What You Will Need
Assuming you camp, bring camping gear. The main campground can be noisy at night, so ear plugs may be useful. When you arrive, you can check with the School staff at the Gazebo for the best camping location based on your needs.
Food? You may or may not want to bring food to prepare in camp. This year The "Truckin Delicious" food truck out of Ft. Smith will be onsite Friday afternoon and into the evening.
Saturday morning, attendees may opt to purchase breakfast at the gazebo, courtesy of the Central Chapter. Saturday evening, most everyone opts to take part in the fish fry. Sunday morning, attendees may opt to purchase a pancake breakfast courtesy of the River Valley Chapter.
Midday meals are usually on the river. Bring water, food, and snacks in durable, waterproof containers to carry in your boat.
The Turner Bend store will be open between 8 a.m. and 8:00 p.m. They have nearly everything needed for in camp and on the river, including wonderful sandwiches. You can PRE-ORDER and pay for sandwiches for the weekend Friday evening.
Appropriate Clothing for the River
The spring weather in Arkansas is unpredictable! Although the weather may be warm, the water temperature will likely be cold, usually below 60 F, and you will get wet. All kayak classes begin with wet exits; swims are common in all boat types and all classes. Your choice of clothing for the weekend is very important and should be appropriate to protect you from the weather and sudden immersion in cold water.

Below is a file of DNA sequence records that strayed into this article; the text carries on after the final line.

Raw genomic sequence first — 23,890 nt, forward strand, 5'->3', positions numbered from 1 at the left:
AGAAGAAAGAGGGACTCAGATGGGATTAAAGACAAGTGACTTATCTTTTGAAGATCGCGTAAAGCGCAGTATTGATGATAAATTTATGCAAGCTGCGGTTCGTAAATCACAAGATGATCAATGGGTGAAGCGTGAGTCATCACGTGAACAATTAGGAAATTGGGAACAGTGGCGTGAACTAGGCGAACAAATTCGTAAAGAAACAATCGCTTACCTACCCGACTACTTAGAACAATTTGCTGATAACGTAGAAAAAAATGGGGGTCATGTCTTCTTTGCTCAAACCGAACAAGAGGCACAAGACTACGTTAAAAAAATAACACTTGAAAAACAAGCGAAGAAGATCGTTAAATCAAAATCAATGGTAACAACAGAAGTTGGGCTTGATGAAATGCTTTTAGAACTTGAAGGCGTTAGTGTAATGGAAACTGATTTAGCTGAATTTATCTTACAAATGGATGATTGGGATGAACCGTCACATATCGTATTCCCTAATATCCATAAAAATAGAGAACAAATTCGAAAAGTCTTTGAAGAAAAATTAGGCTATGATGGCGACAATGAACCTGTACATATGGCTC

Participants are required to wear closed-toe shoes while on the river. No sandals. Water shoes or neoprene booties with a rubber tread are popular options, but old gym shoes with the laces tucked in are an excellent low-cost option.
When the combined air and water temperature is less than 120 degrees, hypothermia is a risk, ALL participants and on-water staff will be required to wear a wetsuit or drysuit. Wetsuits are available for rent from the Turner Bend Outfitter's Store. Participants should contact Turner Bend 1-2 weeks ahead to make sure a wetsuit in the proper size is available.
"Layering" clothing is recommended to increase warmth and comfort. The layering system involves use of:
A wicking layer: Used closest to the skin, materials like polypropylene, merino wool or silk transfer moisture from the skin to outer layers. Avoid cotton fabrics as cotton holds water and will chill and chafe you.
An absorbing layer: This middle layers soaks up moisture near the skin and continues to move it away from the body to the outermost layer. Synthetic materials are most common.
A protective layer. The outer layer protects against wind and water. This outer layer shell is laminated material like breathable-coated nylon or neoprene. Wetsuits and paddling jackets are recommended. Breathable dry tops or complete dry suits are used by more experienced paddlers.